It was interesting to me to see how quickly after these guidelines came out things began to change, especially when it came to the private sector. Walmart, Costco, Publix , Starbucks, all of them. It was like flipping a light switch. They went from mask requirements to no masks, but they didn’t say they would be checking vaccine cards at the door or anything. When you heard that, did you think, Oh, that was fast?
That was exactly my reaction. I think the businesses were left without a leg to stand on. Once the CDC says everyone who’s vaccinated can take a mask off, businesses don’t really have a choice. They’re getting a lot of pressure from clients and customers to allow them to go maskless. Most of that pressure is from folks who are unvaccinated, but it makes it really tough for them to maintain the mandate when there’s no longer this sense of community or collective responsibility.
What does having kids mean for mask wearing decision-making? Do you think parents should still be modeling mask wearing for their kids in certain settings where they may not need a mask anymore because maybe they’re vaccinated?
Absolutely. As a parent, I have to show my kids how to behave. And if I’m telling them to do something, I have to do the same thing. So if I want my kids to continue to mask in indoor public settings, which is the appropriate thing right now, when rates of COVID are not yet close to zero, I need to mask. Now the risk to kids—the younger you get, the lower your risk of getting severely ill—but it’s not, again, a zero risk, and our 12- to 15-year-olds have just become eligible for vaccines. It is still critically important for our kids to mask at school and at other indoor settings right now until the rates drop. This is the really difficult thing: It is not a black-and-white distinction. There will be a point over the next couple of months where I and others will start to say it’s OK for kids to be maskless indoors if COVID rates in the community are low and vaccine rates are high, because the kids are going to be protected by the rest of us. But we’re not there yet.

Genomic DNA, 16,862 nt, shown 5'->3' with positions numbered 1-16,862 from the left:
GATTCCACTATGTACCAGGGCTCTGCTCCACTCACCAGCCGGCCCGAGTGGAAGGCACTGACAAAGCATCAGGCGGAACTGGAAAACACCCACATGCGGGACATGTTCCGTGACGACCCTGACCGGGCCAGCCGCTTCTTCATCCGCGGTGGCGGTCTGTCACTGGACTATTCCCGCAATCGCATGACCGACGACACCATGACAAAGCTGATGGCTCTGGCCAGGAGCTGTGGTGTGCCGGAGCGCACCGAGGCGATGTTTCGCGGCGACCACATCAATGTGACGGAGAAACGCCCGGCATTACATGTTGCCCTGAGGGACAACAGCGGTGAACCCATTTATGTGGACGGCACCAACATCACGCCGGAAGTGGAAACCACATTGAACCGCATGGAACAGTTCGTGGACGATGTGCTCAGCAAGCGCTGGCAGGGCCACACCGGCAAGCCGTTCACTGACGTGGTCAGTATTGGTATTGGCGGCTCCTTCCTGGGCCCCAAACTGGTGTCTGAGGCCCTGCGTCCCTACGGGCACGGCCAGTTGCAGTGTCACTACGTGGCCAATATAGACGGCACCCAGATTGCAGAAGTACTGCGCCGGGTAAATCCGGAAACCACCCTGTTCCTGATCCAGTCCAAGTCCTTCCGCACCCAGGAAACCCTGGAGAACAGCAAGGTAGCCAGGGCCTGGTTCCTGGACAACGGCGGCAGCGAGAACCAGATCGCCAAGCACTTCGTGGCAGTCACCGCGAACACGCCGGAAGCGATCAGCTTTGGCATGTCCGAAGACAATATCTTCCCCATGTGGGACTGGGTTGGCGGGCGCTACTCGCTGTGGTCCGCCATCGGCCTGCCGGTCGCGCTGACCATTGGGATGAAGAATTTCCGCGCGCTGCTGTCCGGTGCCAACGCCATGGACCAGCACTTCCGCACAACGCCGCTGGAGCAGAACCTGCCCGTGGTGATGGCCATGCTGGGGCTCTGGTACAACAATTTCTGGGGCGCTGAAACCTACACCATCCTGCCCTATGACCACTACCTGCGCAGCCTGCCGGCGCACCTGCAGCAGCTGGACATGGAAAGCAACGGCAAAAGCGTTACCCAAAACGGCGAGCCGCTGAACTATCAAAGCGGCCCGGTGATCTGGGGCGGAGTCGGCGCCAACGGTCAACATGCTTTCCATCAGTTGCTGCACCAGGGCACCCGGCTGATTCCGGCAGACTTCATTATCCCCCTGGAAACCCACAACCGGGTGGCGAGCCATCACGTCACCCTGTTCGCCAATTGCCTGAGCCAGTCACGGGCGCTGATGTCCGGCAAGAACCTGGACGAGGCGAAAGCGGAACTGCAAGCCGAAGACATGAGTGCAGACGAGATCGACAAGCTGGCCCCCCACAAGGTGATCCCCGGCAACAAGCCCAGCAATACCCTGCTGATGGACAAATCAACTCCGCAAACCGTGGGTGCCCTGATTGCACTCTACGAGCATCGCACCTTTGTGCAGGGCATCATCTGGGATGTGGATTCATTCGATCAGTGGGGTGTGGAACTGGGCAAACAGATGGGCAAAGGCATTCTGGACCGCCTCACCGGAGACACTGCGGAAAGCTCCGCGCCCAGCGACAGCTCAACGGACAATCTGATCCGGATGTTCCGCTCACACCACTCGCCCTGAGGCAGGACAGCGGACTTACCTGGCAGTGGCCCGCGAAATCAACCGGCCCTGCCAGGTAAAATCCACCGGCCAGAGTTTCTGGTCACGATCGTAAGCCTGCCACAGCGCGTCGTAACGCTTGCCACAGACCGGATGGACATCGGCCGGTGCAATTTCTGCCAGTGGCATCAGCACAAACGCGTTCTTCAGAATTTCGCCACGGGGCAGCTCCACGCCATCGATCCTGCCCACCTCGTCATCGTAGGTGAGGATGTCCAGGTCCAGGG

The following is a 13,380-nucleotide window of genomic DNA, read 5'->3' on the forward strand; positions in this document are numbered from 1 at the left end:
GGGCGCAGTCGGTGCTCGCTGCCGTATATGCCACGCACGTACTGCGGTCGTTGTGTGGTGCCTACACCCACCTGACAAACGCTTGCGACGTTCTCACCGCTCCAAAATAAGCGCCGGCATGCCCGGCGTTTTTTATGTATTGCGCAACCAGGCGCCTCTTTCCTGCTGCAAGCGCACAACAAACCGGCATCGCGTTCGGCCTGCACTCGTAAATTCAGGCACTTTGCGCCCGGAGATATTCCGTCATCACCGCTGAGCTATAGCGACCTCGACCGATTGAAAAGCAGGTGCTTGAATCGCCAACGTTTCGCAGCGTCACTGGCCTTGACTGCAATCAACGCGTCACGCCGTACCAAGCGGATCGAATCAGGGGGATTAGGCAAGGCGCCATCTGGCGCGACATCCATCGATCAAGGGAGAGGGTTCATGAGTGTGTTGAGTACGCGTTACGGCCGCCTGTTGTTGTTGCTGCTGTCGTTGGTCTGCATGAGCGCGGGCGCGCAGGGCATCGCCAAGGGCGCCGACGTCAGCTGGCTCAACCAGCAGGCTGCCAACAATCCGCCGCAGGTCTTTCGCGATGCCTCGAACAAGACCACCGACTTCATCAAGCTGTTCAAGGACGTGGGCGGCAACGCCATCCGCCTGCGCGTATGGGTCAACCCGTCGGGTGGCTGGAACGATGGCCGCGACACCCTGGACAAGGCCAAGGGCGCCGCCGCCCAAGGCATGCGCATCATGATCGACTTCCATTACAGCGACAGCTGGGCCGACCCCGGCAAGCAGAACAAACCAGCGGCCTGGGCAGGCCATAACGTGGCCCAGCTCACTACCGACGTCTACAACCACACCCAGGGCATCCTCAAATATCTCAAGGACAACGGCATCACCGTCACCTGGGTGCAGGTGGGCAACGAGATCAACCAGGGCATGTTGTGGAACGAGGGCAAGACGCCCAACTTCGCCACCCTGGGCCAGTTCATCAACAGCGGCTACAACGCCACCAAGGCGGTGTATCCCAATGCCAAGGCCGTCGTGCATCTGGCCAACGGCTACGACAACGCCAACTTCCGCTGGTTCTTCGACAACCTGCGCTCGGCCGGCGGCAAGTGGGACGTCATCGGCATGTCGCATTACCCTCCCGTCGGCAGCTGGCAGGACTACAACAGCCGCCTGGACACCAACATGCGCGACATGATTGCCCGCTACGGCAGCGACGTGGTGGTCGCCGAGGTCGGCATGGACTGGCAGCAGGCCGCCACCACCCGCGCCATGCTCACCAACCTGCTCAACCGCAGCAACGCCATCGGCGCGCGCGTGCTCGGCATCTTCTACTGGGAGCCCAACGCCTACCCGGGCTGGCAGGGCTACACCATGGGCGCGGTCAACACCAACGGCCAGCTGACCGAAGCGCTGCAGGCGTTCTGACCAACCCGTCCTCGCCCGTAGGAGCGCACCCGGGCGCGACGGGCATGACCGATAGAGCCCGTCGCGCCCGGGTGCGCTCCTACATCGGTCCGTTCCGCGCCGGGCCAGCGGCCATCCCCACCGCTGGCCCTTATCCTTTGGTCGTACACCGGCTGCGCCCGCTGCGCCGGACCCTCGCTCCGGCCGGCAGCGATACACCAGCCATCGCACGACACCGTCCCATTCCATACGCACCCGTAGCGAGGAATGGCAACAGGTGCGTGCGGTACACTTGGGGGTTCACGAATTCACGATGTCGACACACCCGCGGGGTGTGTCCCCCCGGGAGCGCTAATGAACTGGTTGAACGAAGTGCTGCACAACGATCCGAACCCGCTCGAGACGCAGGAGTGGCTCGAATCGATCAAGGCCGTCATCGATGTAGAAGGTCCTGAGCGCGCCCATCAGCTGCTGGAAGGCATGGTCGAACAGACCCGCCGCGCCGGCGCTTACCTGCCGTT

Let’s talk about the unvaccinated and how this new guidance may or may not affect them. I think the worry is that this guidance becomes a get-out-of-mask-free card for unvaccinated people, since we can never know someone’s vaccination status, at least not easily. What do you say about that?